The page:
Rising food costs outpace those for all goods, suggesting more inflation to come

In April, how much manufacturers paid for domestically made food rose 1.5% over March – marking the first time this year that growth has slowed, the Labor Department reported yesterday. According to the Bureau of Labor Statistics’ Producer Price Index for April, the month-over-month seasonally adjusted price for food began rising again in January after a brief dip in December – gaining 1.7% in the first month of the year followed by a 2% and 2.5% increase in February and March.

This slowdown mirrors that of all goods, but remains significantly higher, with the cost of all goods growing 0.5% in April over March, which saw a surge of 1.6% over February, according to the PPI. For the year, final demand prices for all goods are up 11%.

Within food, the greatest increase came from eggs, which skyrocketed a staggering 82% from March to April – a reflection of higher feed costs, and limited demand due to the spread of Avian Flu and other factors. Other categories that saw notable increases include fresh fruit and melons, which increased 8.5%, fish and shellfish, which rose 5.1%, pork and grains, up 4% and 3.8% respectively.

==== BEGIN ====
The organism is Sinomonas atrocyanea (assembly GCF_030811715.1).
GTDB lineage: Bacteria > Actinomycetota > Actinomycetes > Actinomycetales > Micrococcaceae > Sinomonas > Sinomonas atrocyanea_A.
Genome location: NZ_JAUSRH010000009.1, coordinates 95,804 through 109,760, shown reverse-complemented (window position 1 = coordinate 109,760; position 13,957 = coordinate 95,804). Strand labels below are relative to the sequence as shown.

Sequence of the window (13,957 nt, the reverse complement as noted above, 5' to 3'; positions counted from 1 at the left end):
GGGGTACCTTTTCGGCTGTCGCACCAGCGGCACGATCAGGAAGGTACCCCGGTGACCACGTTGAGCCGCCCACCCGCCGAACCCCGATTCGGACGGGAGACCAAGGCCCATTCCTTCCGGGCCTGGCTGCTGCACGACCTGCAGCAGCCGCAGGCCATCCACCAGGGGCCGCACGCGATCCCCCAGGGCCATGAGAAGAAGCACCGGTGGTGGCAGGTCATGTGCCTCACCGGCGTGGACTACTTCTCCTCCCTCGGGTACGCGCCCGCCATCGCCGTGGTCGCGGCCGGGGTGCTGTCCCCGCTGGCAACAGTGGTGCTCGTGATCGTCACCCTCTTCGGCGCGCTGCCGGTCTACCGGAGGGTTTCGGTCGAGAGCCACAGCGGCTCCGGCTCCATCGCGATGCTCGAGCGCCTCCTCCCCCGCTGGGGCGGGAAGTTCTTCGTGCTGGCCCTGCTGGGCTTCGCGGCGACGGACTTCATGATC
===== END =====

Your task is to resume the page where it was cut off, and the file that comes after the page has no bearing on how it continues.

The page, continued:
While these led increases the pack, they were balanced somewhat across the index by a notable drop of 26.6% for fresh and dry vegetables, a 2.6% drop in the price for beef and veal and a 0.4% dip in processed turkey, according to the BLS .

Transportation and warehousing increases take a toll

Also contributing to potential increases price for food at store shelves in the near future is a 4% increase in transportation and warehousing for finished goods in April over March, which builds on a 4.1% month-over-month increase in February.


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